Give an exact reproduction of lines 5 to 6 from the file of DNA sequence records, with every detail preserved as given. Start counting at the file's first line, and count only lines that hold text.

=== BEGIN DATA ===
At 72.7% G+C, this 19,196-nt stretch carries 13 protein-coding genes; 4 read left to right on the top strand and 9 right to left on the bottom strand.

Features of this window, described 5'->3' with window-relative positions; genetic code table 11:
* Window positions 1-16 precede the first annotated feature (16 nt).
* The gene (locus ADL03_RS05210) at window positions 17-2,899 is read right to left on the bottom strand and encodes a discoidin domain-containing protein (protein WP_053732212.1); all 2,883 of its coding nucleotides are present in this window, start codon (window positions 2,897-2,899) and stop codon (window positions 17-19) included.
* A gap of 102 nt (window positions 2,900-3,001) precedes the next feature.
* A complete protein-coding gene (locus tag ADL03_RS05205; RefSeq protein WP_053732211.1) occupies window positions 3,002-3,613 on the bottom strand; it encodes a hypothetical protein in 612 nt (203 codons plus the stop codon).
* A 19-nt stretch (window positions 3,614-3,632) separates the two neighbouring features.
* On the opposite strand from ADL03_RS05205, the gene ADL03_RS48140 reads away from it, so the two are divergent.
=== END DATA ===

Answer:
* A gap of 102 nt (window positions 2,900-3,001) precedes the next feature.
* A complete protein-coding gene (locus tag ADL03_RS05205; RefSeq protein WP_053732211.1) occupies window positions 3,002-3,613 on the bottom strand; it encodes a hypothetical protein in 612 nt (203 codons plus the stop codon).